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Robin Williams quietly raised $50,000 for a Seattle food bank before his death

Between 2004 and 2008, the actor secretly raised almost $50,000 for a food bank in Seattle without ever seeking recognition for his generosity.

Robin Williams quietly raised $50,000 for a Seattle food bank before his death

Editor's Note: This article was originally published on December 3, 2021

Even though it's been five years since the world lost one of its most talented thespians, Robin Williams' death remains a painful memory for all his fans. Apart from the remarkable legacy he created through his contributions to cinema, the "Jumanji" star's beloved status in our hearts stems from his warm and generous spirit. While the philanthropic activities of many celebrities are often nothing more than a PR stunt, Williams' altruistic activities were never for fame. It was only after his death that many of his compassionate deeds came to light and each one of them has left us mourning the loss of such an amazing human being.


Shortly after Williams' death in August 2014, it was revealed that between 2004 and 2008 the Dead Poets Society actor secretly raised almost $50,000 for a food bank in Seattle without ever seeking recognition for his generosity. Speaking to USA Today just days after Williams died by suicide, Mike Cervino, a volunteer at the West Seattle Food Bank said, "It's threefold, actually. One because he was a great comedian. Two, because he donated here, and three because people really rely on that here."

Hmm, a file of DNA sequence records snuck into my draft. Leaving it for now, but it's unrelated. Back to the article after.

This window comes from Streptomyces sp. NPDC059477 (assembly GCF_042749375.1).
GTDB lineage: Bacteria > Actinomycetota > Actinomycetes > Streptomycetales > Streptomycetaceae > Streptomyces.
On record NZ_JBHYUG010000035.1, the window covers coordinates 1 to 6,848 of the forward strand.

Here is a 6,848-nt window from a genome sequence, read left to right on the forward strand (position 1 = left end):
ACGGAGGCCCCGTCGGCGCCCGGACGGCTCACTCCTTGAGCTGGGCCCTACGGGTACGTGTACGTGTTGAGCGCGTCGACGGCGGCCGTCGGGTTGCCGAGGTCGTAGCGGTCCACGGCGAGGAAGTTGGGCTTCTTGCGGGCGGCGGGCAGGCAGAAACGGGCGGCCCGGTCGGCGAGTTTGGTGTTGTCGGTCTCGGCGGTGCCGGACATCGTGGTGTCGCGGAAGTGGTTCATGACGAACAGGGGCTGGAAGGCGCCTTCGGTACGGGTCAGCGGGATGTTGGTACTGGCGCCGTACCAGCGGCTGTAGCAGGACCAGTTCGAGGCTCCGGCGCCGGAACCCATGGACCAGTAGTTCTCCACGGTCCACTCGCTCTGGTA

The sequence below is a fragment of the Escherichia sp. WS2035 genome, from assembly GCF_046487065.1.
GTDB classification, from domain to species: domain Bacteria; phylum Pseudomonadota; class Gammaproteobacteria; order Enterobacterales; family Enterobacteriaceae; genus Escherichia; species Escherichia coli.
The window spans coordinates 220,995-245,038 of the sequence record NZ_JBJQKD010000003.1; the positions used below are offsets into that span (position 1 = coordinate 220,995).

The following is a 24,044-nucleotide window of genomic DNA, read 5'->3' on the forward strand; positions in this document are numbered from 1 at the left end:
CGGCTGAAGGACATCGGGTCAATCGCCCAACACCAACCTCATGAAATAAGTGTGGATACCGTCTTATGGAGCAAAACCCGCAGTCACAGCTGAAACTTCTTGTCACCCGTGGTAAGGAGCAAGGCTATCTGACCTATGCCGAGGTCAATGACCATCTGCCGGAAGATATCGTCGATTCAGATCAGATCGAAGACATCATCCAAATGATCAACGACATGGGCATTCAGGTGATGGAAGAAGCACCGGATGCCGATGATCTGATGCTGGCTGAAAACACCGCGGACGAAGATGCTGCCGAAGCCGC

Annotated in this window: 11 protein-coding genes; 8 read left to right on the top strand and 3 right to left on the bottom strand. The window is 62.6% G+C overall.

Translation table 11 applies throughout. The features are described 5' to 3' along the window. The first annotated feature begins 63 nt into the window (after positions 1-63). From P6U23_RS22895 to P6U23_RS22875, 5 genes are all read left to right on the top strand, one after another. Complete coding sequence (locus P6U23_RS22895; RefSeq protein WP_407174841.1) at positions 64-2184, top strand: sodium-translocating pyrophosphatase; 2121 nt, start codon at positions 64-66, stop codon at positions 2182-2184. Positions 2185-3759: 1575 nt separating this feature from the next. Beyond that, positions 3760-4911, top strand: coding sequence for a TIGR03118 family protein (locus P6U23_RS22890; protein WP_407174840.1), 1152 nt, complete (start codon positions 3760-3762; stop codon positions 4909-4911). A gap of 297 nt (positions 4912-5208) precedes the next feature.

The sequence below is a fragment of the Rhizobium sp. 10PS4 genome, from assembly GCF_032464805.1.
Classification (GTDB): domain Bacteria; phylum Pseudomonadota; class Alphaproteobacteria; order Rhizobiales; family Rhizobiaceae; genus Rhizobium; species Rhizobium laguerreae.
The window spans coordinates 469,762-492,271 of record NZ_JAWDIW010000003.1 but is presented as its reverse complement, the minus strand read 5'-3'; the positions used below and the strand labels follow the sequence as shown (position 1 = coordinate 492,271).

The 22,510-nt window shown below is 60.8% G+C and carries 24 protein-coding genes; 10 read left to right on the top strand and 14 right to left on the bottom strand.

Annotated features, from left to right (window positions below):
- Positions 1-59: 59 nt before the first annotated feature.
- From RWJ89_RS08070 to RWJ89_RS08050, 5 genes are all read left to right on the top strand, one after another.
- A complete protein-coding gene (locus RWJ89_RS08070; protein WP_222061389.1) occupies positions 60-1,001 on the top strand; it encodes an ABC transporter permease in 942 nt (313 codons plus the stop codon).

The food bank revealed that back in 2004, Williams performed stand-up comedy at the Showbox nightclub in Seattle and donated all the proceeds from the show to the organization. Speaking of the celeb's generous contributions, Executive Director Fran Yeatts said, "I was just astounded. Robin Williams is the type of person who really understands there are a lot of people who are really, really struggling." Williams went on to donate the proceeds from shows in 2007 and 2008 as well, raising nearly $50,000 for the organization, said Yeatts.


Williams' donations could not have come at a better time because the economy was collapsing, and the organization needed all the help it could get. The celeb's deeds and the life he led has been inspirational to many across the world, including food bank volunteer Bill Bacon, who had to struggle with bipolar disorder, and understood the darkness that consumes you when depression takes over. He chose to remember the actor for the way he lived his life rather than how he ended it.

"In spite of the problems that some people have, they can still aspire to great things. I think Robin Williams is a classic example of that," he said. Bacon isn't the only one to have seen the real side of Williams up close. Aaron Ellis, another volunteer at the food bank met the actor when he came to town in 2004. He recalled how Williams openly admitted his shortcomings and was willing to relate to a regular guy from West Seattle. "He was this real guy, this regular Joe that had the same issues," said Ellis, who like the actor, suffered from depression and addiction.


"He said it was an honor for him to be able to do these things, to give back. That meant the world to me. It solidified my sobriety to this day," said Ellis. Over a decade since that memorable meeting, Ellis is still sober and prays that others suffering depression will reach out for help and that when they do, society will try harder to understand, not judge. "I realize it makes no sense, but it's what happens. This is our reality," he said at the time.


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